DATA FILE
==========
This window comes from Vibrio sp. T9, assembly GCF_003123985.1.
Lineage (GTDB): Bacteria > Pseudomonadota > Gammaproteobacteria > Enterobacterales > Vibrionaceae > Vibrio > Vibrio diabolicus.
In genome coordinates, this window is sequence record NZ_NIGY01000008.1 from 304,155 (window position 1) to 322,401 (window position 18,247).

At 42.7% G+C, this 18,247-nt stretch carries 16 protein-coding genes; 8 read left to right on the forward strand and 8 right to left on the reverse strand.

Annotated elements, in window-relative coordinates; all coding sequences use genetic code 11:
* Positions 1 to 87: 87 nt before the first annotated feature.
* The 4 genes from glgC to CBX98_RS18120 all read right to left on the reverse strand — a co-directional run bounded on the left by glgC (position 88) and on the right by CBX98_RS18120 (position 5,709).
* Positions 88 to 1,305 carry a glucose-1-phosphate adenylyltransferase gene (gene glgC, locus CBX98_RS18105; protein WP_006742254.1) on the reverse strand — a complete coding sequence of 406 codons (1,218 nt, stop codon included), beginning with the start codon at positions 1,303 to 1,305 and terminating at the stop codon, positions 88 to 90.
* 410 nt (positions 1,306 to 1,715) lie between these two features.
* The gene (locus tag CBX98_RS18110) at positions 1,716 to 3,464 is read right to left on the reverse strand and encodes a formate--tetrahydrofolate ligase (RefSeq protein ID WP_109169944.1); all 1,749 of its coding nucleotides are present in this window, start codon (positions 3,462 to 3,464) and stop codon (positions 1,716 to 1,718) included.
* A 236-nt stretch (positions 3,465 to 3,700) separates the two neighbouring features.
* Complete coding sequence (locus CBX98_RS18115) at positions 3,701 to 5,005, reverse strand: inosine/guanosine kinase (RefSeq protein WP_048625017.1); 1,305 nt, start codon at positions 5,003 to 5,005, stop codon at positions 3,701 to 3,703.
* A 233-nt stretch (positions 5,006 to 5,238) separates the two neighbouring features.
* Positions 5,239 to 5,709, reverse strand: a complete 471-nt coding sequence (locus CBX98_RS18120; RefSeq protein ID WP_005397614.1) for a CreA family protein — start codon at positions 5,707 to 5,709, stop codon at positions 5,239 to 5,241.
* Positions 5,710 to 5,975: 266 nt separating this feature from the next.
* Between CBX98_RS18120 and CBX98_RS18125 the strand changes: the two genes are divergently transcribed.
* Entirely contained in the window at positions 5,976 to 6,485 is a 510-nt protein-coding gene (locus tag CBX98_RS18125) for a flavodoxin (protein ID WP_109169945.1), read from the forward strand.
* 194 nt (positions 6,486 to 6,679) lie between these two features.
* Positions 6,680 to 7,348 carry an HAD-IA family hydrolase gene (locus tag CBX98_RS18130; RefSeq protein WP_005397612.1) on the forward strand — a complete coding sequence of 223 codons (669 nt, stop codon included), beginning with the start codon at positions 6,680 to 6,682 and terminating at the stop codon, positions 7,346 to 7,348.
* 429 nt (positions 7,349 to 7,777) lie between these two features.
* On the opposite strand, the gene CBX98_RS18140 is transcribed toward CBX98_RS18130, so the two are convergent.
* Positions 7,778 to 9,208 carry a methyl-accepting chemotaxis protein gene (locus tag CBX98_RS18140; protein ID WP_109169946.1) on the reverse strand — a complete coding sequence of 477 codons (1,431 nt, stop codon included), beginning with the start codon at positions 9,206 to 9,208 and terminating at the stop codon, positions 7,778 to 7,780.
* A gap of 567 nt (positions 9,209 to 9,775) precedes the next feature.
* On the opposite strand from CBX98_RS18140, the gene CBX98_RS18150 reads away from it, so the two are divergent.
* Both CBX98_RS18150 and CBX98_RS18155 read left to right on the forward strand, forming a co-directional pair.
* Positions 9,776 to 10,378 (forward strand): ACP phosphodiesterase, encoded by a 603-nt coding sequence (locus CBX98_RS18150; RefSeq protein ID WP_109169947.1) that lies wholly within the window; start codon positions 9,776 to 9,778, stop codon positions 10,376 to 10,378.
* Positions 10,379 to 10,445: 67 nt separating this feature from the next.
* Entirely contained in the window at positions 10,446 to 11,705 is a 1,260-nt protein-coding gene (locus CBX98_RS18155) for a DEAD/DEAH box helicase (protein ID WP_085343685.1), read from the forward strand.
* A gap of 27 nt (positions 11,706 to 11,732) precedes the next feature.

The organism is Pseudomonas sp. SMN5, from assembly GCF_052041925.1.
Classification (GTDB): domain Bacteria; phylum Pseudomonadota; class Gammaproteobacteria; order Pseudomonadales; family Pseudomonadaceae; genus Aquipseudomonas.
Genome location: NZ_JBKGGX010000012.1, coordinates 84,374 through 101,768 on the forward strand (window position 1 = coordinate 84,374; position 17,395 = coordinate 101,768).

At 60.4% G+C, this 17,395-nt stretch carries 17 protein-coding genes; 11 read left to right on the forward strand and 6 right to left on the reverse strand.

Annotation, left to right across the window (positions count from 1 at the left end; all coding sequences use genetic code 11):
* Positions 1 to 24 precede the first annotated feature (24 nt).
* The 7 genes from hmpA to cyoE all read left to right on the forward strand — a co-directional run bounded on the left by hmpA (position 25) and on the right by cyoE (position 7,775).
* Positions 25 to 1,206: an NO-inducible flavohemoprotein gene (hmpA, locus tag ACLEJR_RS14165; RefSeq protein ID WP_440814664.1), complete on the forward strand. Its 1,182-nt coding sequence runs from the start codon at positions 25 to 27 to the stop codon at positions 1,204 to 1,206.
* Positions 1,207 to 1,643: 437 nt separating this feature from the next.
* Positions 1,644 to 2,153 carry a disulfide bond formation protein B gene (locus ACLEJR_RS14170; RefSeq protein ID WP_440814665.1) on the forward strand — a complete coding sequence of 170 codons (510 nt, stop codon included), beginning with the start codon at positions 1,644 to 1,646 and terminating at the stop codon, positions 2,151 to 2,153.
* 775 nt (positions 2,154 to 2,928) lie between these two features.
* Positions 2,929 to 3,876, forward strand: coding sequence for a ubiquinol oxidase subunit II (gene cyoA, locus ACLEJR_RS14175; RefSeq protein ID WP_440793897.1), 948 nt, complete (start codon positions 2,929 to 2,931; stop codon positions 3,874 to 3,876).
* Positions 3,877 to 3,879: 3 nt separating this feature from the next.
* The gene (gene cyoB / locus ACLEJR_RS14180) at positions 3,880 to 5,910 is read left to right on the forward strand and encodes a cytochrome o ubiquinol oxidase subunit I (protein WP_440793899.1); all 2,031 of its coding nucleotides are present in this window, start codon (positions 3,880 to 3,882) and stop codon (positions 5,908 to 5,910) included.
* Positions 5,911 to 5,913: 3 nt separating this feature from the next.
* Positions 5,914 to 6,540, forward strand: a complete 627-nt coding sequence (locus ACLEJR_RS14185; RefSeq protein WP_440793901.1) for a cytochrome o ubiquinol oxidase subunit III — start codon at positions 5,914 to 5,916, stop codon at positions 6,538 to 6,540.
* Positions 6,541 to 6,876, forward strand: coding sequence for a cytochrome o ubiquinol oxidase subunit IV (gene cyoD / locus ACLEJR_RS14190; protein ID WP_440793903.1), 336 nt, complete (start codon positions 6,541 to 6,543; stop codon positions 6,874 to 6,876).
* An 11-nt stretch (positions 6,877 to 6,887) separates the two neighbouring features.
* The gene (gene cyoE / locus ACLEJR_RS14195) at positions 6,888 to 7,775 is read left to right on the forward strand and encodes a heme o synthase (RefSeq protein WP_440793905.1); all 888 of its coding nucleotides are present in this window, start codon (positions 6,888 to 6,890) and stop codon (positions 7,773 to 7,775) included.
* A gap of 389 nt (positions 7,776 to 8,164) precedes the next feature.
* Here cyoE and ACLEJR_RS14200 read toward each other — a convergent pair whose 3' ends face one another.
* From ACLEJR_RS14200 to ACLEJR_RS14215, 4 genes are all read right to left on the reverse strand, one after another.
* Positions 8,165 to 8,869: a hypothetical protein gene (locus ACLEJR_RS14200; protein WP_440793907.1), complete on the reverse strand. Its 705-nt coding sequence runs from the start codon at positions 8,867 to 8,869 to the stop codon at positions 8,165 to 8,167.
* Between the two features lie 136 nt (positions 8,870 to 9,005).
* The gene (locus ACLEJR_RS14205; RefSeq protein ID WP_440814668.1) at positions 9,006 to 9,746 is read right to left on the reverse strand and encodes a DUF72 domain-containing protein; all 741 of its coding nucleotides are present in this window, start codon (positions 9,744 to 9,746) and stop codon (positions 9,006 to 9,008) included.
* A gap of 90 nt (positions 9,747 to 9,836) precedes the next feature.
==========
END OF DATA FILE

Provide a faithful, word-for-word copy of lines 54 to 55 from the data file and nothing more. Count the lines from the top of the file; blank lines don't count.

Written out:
* The gene (locus ACLEJR_RS14205; RefSeq protein ID WP_440814668.1) at positions 9,006 to 9,746 is read right to left on the reverse strand and encodes a DUF72 domain-containing protein; all 741 of its coding nucleotides are present in this window, start codon (positions 9,744 to 9,746) and stop codon (positions 9,006 to 9,008) included.
* A gap of 90 nt (positions 9,747 to 9,836) precedes the next feature.